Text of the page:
Stardew Valley’s endless nature makes me unsure of when to stop


Stardew Valley is a wonderful game filled with hours and hours of entertaining, enjoyable gameplay. It holds a bevy of choices and the freedom to do what the player wants. A defining feature of the Harvest Moon games that Stardew Valley took inspiration from was that the player had a limited amount of time to get their farm up and running. That was the primary challenge associated with those games. It kept the pressure up and kept the player focused.

However, Stardew Valley does away with that. Instead, it gives the player the opportunity to play as long as they see fit. This was a wonderful choice to make it open-ended and provide many things for players to do. But nowadays, it also leaves me unsure of when I should stop. I recently finished restoring the community center. That was the major goal I had spent my roughly 80 hours and two in-game years working toward. With that clear goal lost, though, I’m just not sure how long I should keep playing.

The basic answer is already obvious: use my copious funds to ramp up production and increase my profits over time. But there just isn’t much left I can’t afford, and having extra money won’t actually affect what I can accomplish. I recently re-did my entire crop setup and now have the capacity to grow about 1200 crops at any given time, plus the 116 I have in the greenhouse. I just don’t think I can personally take care of any more crops than that. My field of crops takes up about half of my farm space as it is. So I suppose I’ve built that up as much as I can.

If I don’t add crops, the next best option would be to fill out my barn and coop. I could bring in more animals and add more oil makers, cheese presses, and mayo machines to process their products. But that would also carry a need to supply grass; I’ve already tried to start rectifying by planting grass starters in a fenced-in area in the South-west corner of my farm. I could also start cranking out kegs, seeing as wine is one of the most profitable items in the game. But wine takes about an in-game week to process, so the going is very slow.

It really comes down to individual preferences, of course. I’m not the type of person who enjoys decorating or beautifying things. So my Stardew Valley farm is plain, with only cobblestones to designate certain walkways. Others have created truly impressive, well-thought-out farms with lots of clever choices and unique visual elements.

Another issue is that, once you max out all of your skills and have all the ore and materials you need, a lot of the other activities you do throughout the day are mostly stripped of their purposes. The initial mine is short enough that I reached the bottom by the start of Fall my first year. Afterward, the cost to unlock the Skull Cavern made me wait until I had more funds in the second year. Yet by the end of that year, I was done with that too. Additionally, come year 3 the game gives you iridium ore daily, so the Skull Cavern has even less point in the future.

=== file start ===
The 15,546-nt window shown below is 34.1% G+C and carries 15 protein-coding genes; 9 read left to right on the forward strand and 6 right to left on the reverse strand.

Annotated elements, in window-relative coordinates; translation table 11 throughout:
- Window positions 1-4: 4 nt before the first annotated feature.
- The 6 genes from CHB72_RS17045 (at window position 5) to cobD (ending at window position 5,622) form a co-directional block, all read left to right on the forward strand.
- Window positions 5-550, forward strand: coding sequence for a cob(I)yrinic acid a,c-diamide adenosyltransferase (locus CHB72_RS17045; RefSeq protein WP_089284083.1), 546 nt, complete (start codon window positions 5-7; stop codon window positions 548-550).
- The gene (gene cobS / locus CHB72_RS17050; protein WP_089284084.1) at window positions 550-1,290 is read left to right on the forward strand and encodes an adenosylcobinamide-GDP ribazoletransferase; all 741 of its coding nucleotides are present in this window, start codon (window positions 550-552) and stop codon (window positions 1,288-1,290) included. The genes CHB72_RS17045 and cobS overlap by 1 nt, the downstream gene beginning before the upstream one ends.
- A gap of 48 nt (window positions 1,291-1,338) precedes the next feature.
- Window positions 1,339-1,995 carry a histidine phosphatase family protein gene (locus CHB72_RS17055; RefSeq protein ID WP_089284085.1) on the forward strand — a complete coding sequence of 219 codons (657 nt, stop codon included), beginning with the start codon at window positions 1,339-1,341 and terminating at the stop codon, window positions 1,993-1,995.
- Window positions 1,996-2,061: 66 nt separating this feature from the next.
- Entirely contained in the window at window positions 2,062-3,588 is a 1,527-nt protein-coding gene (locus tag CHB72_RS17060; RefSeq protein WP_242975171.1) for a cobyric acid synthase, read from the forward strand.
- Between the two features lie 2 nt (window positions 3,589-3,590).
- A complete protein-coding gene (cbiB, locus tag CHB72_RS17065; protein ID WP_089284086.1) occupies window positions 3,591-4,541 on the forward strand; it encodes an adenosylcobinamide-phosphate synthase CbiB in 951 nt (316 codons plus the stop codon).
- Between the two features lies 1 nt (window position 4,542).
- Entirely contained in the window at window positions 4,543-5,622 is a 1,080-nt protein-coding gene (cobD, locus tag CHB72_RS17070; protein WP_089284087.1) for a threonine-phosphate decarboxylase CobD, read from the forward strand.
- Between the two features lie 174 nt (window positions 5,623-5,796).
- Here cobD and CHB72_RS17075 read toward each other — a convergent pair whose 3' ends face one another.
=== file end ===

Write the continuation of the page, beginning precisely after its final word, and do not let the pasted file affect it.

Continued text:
I used to make daily treks to the secret woods for hardwood. I would go fishing regularly to make sashimi for a quick way to heal myself and make a cheap, universally-liked gift. But after getting married, I didn’t really see any reason to keep giving the villagers birthday presents. I used to go into the mines regularly to keep my ore stocks up. I felt compelled to keep tabs on whose birthday was when so that I could have birthday gifts ready. But I just don’t want to do that anymore.

It’s completely normal and acceptable to burn through so much of a game’s activities after all this time. But I don’t want to leave my farm just yet. I just wish Stardew Valley placed more importance on doing those daily things. There’s no real reason for me to fish, mine, forage, and befriend people anymore, and I wish the game had some things built-in to keep a lot of them necessary. The villagers have random quests that show up on the bulletin board outside the general store, sure. I just don’t see much of any reason to do them. I wish there was a good reward for getting all those heart meters all the way up, but I don’t feel like that’s the case. There are a ton of character events I haven’t seen, but I just don’t care enough about seeing all of them to invest the amount of time to do so.

In the end, I suppose I’ll do what I do with most open-ended games: play until I’m sick of it. While it’s definitely great for games to have structures where you can play and play, sometimes it’s better to have a definite ending, depending on the player. I’m not sure how much longer I’ll be playing. Hell, I might even try something, like that new multiplayer mode, which may completely reinvigorate me to play even longer than I imagined. But as of now, the knowledge that I’m just waiting for the moment where I decide I can’t go on puts a bit of a damper on the time I’ve spent with this fantastic game.

Andrew Farrell
About The Author
Andrew Farrell has an extreme hearing sensitivity called hyperacusis that keeps him away from all loud noises.  Please do not throw rocks at his window.  That is rude.  He loves action and rpg games, whether they be AAA or indie.  He does not like sports games unless the sport is BASEketball. He will not respond to Journey psych-outs.